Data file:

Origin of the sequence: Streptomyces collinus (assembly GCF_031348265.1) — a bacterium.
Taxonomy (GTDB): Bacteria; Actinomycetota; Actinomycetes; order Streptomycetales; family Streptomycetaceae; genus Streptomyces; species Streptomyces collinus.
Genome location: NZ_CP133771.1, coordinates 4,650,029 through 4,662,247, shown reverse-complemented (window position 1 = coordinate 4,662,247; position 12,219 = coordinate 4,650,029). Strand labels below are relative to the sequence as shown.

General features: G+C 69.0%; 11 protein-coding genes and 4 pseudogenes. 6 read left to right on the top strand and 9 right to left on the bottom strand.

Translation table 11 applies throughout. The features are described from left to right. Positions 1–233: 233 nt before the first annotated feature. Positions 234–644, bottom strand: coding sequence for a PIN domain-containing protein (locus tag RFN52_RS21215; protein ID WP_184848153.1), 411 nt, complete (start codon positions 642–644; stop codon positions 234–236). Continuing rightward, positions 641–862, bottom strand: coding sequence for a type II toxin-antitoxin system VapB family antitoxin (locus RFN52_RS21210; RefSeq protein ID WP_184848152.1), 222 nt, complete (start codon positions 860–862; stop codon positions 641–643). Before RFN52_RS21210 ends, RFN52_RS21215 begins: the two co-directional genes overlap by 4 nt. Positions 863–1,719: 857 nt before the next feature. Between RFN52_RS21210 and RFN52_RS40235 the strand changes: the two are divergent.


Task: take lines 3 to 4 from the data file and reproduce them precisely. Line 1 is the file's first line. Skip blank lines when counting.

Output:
Genome location: NZ_CP133771.1, coordinates 4,650,029 through 4,662,247, shown reverse-complemented (window position 1 = coordinate 4,662,247; position 12,219 = coordinate 4,650,029). Strand labels below are relative to the sequence as shown.

General features: G+C 69.0%; 11 protein-coding genes and 4 pseudogenes. 6 read left to right on the top strand and 9 right to left on the bottom strand.